Two convoys are taking thousands of anti-government protesters from the Pakistani city of Lahore to Islamabad, the capital, amid tight security.
The protesters are separately led by opposition politician Imran Khan and anti-government cleric Tahirul Qadri.
They want PM Nawaz Sharif to resign and have promised a change of government.
Both camps are angry about the sinking economy, growing militancy, and failure to deliver core services such as a steady electricity supply.
Mr Khan has also accused Mr Sharif of failing to probe fraud in last year's polls.
The two leaders and their followers are expected to travel 350km (218 miles) with cars, trucks, motorbikes and jeeps, says the BBC's M Ilyas Khan.
However, the convoys were making slow progress and had yet to leave Lahore as night fell on Thursday. A Reuters reporter estimated that a total of 17,000 people had turned up in support of Mr Khan and Mr Qadri.
The leaders are expected to arrive at Islamabad to stage their rallies by early Friday at the latest.
Mr Khan and Mr Qadri have agreed to assemble at Islamabad's Zero Point, a sprawling avenue at the east end of the capital, away from residential and commercial centres and the red zone, which houses government establishments and foreign missions.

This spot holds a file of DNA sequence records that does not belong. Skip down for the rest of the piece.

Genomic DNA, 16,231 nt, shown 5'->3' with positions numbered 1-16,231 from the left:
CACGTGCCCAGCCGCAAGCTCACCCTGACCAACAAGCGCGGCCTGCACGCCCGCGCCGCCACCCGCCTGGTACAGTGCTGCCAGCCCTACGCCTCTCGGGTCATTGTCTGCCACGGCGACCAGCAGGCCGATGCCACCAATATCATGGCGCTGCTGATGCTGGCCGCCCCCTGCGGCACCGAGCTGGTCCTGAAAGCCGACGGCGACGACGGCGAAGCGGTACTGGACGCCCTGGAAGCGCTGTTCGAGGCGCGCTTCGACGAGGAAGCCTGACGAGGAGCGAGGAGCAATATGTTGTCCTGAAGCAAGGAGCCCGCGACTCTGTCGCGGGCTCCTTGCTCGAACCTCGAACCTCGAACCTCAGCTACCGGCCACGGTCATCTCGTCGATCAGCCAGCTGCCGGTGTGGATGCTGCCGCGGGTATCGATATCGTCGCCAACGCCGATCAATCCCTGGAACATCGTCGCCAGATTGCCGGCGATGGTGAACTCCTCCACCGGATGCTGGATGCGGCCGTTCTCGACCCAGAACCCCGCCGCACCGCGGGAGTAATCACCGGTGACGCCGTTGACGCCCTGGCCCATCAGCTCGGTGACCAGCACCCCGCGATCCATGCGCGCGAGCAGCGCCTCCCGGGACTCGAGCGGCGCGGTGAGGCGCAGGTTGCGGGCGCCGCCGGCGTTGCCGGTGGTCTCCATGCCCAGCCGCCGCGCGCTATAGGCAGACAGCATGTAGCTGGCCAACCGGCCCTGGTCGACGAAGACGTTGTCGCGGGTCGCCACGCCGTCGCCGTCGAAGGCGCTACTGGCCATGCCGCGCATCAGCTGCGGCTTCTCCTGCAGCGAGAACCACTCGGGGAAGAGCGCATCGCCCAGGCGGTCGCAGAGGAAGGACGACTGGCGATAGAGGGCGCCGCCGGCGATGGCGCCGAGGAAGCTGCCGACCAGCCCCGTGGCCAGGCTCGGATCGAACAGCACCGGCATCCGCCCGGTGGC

Access to many main roads in Islamabad has been sealed off by riot police and shipping containers.
The government says the protesters are trying to derail democracy. But it also announced on Tuesday that a Supreme Court commission would investigate allegations of rigging in the 2013 poll.
This was dismissed by Mr Khan, who said he would only call off the march if Mr Sharif resigned.
The BBC's Shahzeb Jillani in Islamabad says the stand-off is seen as the biggest challenge yet to Mr Sharif's government.
There is anxiety and uncertainty about what will happen on the streets of the capital later, our correspondent adds.
Mobile phones jammed
Tens of thousands of security personnel have been deployed in Islamabad and in cities across Punjab province. The mobile phone network has also been partially suspended.
Many fear clashes between police and Mr Qadri's followers, who want to hold their own "revolution march" on Islamabad.
In a country with a history of military coups, there is a fear of violence and of a possible army reaction, correspondents say.
Last week at least six people were killed in Punjab province in clashes between police and supporters of Mr Qadri.
Mr Qadri, who until recently was based in Canada, returned to Pakistan in June and is one of its most prominent political and religious figures.
He leads the Pakistan Awami Tehreek (PAT) party and has condemned Mr Sharif as corrupt.
Mr Qadri has called for a military-backed government to take over from Mr Sharif, but has denied being supported by the army.